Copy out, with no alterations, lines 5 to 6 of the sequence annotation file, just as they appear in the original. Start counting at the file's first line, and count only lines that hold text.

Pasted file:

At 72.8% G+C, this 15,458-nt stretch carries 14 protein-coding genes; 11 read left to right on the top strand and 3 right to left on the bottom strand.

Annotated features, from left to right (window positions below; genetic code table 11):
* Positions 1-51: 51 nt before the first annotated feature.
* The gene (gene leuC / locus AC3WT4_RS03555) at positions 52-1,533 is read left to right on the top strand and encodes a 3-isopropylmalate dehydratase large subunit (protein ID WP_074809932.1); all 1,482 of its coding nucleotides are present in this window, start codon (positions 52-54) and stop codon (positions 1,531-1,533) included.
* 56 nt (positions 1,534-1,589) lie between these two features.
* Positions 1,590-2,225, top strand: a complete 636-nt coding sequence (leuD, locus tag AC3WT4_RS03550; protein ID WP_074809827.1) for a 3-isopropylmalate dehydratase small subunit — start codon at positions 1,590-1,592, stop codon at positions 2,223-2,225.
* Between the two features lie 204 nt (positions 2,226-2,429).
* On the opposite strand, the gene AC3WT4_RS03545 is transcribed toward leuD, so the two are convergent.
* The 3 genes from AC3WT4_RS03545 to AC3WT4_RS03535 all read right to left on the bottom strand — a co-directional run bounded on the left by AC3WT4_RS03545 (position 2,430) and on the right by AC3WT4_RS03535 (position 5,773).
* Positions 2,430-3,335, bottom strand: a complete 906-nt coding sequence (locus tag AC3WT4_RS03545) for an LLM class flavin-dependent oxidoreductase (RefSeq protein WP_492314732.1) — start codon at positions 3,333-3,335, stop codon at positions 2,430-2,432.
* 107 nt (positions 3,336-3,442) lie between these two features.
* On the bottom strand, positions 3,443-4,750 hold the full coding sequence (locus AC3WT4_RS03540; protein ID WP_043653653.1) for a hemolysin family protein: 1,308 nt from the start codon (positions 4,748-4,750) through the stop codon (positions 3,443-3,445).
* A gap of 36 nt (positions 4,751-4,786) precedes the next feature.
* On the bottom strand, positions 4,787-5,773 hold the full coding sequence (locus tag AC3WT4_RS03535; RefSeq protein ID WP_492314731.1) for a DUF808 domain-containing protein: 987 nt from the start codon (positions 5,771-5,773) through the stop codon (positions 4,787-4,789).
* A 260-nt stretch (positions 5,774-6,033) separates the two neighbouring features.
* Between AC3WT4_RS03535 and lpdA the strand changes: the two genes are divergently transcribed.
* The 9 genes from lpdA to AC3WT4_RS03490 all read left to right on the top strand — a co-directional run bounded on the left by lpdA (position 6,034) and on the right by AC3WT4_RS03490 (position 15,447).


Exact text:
* 56 nt (positions 1,534-1,589) lie between these two features.
* Positions 1,590-2,225, top strand: a complete 636-nt coding sequence (leuD, locus tag AC3WT4_RS03550; protein ID WP_074809827.1) for a 3-isopropylmalate dehydratase small subunit — start codon at positions 1,590-1,592, stop codon at positions 2,223-2,225.